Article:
If thou doth serve cheese…

Posted on: December 7th, 2010 by Cheese Slicer Guy 1 Comment

Here, in no particular order, are the commandments for cutting and preparing cheese for consumption…

  • Thou shalt serve all cheese at room temperature.
  • Thou shalt cut soft cheese when it is chilled to make thy cheese look more proper and holy.
  • Thou shalt cut hard cheese at room temperature so thou doest not cut off any of thy members.
  • If thy cheese hast wax or a rind, then shalt thou score the cheese before cutting.
  • Thou shalt not be uncouth; therefore shalt thou removest that which is unclean, such as surface mold and dry spots for this is seen an unclean in the sight of thine guests.
  • Cutting cheese into cubes is right out. If thou cutteth thy cheese into cubes, thy guests shall turn their backs on thee. Therefore, thou shalt cut they cheese in triangles, which is pleasing unto all.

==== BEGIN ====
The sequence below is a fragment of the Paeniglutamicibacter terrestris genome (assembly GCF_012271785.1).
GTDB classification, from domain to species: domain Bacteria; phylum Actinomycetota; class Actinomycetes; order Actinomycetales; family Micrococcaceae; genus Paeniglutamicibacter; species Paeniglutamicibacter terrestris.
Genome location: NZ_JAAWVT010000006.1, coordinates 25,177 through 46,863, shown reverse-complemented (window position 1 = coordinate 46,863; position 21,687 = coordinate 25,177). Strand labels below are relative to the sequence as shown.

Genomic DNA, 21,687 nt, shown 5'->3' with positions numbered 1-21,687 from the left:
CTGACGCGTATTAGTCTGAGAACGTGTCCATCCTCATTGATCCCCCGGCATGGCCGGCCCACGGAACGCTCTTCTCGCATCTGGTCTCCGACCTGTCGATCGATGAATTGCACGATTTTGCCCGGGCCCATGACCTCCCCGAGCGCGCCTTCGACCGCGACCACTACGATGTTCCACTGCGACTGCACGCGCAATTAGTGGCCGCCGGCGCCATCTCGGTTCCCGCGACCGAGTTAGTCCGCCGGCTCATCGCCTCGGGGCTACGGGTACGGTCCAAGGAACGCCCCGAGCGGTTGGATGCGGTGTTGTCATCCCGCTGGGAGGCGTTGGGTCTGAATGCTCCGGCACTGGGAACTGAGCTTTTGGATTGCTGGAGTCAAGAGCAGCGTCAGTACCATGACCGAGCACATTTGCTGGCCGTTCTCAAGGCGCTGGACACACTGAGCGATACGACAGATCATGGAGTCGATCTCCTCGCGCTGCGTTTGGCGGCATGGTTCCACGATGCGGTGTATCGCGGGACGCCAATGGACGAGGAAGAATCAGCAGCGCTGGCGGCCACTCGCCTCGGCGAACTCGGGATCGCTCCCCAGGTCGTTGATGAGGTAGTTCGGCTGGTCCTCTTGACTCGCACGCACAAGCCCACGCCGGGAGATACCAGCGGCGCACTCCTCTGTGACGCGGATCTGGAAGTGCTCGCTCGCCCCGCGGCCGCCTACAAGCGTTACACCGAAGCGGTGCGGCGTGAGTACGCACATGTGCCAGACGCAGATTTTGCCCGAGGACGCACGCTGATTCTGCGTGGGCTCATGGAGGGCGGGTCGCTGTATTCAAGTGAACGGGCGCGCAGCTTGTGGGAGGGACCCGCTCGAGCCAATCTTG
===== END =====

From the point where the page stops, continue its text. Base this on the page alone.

• Thusly if thou hath a cheese wheel, thou shalt cut thine wheel in halves or quarters and thus proceed to cutting thy cheese from its radius into pleasing triangles.
  • If thou hast bought a block of cheese, then thou must take thine block and cut it crosswise at angles to produce pleasing triangles.

TSA approved cheese slicers

Posted on: November 18th, 2010 by Cheese Slicer Guy 1 Comment

For those of you who are rather fond of your cheese slicer and see yourself traveling in the near future, I want you to know that I will be working with the government and the TSA to obtain the right to issue licenses for cheese slicers.

What does this mean? Let’s be honest, no one wants to slice cheese with a pre-fondle slicer. If you’re traveling, yes, you’ll get felt up by the TSA, but those of you who have been issued a cheese slicer license will have the luxury and peace of mind knowing that your cheese slicer is legally protected by the federal government and won’t be subjected to a thorough groping.